When you are in the market to outfit your operation with two-way radios, it’s important to understand two-way radio frequencies so you can choose the one that will best meet your business's specific requirements.
At Avesta Company, we tend to be asked this question a lot, and for good reason. Picking wrong could result in your radios not working as effectively in your business, or not even working at all.
VHF (Longer Wavelengths, Greater Distance)
UHF (Higher Energy, Shorter Distance)
So, understanding the differences between UHF and VHF two-way radios can help ensure that you have the right equipment to get the job done. The industry you operate in, the location of your job site, and the frequency range you use will affect which radios are best suited for your workforce.
Two-way radio frequencies golden rule
Like most things in life, there are a few key principles to know to help you find the right solution, and two-way radio frequencies are no different. Here are the golden rules of two-way radio frequencies:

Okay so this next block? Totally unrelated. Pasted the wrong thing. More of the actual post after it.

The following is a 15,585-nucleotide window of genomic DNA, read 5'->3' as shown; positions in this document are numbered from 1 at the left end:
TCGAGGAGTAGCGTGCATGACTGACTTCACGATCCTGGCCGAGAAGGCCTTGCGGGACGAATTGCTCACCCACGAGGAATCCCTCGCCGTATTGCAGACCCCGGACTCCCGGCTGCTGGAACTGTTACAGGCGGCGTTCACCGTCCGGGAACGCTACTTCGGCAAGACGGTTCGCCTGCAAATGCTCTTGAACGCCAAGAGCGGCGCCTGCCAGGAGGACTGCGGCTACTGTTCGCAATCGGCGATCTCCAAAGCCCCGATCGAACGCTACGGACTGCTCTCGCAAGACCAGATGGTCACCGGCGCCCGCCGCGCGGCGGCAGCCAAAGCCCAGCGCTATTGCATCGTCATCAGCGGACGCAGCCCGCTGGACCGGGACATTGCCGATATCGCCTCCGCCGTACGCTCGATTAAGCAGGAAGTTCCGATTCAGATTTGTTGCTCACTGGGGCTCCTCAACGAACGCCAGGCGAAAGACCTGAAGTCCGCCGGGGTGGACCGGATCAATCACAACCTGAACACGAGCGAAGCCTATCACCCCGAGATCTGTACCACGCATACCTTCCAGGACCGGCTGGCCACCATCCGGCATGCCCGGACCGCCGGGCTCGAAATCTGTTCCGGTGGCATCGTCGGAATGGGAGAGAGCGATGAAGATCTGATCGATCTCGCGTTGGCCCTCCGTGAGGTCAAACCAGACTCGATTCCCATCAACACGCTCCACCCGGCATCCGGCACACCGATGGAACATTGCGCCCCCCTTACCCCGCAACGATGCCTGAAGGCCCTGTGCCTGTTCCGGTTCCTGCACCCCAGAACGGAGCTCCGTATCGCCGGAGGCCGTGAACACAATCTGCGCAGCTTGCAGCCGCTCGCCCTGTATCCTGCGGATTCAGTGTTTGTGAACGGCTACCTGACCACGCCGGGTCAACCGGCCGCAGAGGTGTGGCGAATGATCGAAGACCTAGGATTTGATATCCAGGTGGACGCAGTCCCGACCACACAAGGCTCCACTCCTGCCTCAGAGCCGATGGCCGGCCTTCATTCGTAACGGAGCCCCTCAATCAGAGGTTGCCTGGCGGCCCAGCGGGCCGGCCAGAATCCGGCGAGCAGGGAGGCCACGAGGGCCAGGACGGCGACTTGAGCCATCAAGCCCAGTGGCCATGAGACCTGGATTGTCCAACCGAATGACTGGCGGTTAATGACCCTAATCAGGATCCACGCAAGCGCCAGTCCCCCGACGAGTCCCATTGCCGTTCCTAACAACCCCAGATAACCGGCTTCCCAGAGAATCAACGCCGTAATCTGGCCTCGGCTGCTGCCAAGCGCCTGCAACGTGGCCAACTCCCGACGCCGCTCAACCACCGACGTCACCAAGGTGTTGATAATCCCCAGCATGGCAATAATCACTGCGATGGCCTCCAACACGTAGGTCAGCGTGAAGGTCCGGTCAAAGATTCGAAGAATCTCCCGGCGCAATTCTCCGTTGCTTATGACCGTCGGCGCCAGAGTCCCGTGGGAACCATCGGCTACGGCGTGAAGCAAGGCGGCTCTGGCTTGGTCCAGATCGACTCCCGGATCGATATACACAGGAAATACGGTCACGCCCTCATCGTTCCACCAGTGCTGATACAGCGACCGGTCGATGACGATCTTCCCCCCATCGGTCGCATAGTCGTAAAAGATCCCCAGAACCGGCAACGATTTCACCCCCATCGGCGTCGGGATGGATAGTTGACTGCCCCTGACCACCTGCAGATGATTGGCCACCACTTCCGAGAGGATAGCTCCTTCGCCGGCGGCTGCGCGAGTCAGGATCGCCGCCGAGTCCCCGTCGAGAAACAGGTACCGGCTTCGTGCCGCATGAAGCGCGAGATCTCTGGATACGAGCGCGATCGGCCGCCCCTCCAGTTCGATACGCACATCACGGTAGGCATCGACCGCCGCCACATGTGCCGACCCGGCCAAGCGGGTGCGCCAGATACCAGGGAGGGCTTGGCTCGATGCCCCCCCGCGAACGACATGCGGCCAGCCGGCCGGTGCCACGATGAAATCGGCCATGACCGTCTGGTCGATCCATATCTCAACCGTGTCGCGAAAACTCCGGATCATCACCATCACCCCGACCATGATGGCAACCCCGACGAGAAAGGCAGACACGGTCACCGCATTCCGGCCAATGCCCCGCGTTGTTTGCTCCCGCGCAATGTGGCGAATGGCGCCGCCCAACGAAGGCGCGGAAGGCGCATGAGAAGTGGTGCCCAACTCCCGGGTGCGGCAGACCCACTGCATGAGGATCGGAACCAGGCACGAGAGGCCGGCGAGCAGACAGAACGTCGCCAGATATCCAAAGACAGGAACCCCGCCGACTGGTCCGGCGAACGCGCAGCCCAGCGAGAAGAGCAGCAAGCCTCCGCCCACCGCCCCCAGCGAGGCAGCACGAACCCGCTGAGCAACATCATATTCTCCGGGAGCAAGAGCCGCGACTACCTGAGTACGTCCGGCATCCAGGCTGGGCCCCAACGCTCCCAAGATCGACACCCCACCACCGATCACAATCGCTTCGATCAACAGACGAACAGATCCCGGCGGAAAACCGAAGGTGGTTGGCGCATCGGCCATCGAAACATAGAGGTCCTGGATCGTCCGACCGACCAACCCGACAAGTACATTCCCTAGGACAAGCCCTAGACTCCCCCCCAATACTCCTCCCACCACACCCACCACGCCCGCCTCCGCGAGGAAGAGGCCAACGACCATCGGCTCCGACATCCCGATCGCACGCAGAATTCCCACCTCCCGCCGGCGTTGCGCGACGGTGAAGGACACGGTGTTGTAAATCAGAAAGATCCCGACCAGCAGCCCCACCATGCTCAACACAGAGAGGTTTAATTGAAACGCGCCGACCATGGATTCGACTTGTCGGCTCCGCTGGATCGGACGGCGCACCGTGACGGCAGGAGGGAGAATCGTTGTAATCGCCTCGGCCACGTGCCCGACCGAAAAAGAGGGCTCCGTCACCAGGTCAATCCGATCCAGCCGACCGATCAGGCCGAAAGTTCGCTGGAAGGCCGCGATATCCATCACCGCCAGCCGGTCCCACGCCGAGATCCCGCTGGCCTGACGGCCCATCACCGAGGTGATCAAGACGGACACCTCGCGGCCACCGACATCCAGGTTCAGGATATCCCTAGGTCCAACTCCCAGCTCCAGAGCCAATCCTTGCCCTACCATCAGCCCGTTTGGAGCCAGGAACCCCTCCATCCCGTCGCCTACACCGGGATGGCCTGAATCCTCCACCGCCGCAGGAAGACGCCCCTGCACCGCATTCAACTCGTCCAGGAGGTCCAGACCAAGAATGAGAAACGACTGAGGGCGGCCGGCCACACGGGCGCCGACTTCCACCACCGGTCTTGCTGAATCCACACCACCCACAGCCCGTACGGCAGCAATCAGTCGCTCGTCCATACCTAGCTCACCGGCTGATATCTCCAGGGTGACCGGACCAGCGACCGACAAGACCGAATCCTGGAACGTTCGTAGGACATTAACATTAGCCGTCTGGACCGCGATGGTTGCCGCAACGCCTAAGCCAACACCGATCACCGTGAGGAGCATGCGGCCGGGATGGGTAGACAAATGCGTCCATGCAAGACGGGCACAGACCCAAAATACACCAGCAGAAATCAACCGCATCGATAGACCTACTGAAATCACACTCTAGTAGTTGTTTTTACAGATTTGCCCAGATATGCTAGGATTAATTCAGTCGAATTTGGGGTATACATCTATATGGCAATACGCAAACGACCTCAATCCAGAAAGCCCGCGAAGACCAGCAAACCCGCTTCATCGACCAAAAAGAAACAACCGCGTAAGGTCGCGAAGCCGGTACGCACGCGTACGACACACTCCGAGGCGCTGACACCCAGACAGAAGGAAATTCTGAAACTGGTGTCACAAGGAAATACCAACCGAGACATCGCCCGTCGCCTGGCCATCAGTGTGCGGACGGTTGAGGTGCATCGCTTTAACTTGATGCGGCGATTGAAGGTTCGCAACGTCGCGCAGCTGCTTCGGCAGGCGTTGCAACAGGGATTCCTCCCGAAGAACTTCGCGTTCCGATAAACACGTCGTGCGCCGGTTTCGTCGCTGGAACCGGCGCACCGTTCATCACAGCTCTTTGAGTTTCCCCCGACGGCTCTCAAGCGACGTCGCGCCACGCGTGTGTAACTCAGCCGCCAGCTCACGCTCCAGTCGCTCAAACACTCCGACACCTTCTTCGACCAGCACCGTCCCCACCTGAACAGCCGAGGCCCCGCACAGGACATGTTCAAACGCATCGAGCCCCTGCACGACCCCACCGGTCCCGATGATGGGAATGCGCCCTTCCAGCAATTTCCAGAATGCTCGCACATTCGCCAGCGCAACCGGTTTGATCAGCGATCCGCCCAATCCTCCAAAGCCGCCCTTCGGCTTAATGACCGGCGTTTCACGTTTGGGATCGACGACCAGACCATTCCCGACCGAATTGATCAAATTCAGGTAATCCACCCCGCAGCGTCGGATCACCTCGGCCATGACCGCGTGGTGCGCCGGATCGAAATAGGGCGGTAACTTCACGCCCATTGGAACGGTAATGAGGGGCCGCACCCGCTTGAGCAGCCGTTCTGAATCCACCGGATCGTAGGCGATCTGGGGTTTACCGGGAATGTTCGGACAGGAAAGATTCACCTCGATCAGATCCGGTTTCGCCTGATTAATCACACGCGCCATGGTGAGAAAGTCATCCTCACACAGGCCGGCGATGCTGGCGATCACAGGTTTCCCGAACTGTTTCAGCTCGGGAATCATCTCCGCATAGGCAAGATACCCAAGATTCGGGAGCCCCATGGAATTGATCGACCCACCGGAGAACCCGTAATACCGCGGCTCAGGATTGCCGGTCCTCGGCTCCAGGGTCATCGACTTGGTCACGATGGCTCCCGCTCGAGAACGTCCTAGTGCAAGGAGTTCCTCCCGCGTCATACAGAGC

The lower the frequency, the farther the distance radio communications can travel.
The higher the frequency, the better the in-building penetration.
This means a lower frequency like 160MHz in the VHF radio band will travel farther, and a higher frequency like 460MHz in the UHF radio band will work better inside buildings.
Very-High Frequency (VHF)
Motorola Solutions VHF radios operate from 136-174MHz. These frequencies are normally outdoor operations and in rural areas. VHF’s wavelength is much larger (around 2m) than UHF, which means it can really struggle through solid objects. However, in the outdoors, typical industries that use these frequencies include:
Ultra-High Frequency (UHF)
This is the frequency band of 440-470mHz for business-grade two-way radios. This frequency band is often selected if the radios are to be used both indoors and outdoors. A UHF wavelength is smaller (about 70cm) than VHF which means it is much better at penetrating walls and obstacles. Because of this, UHF is a much more common choice than its VHF counterpart, Industries that commonly use the UHF spectrum for radio systems are:
One very important thing to know about these frequency bands is that they do not mix; UHF radios will not work with VHF radios and vice versa. These radios are manufactured so you could not add a frequency if it is not within the range.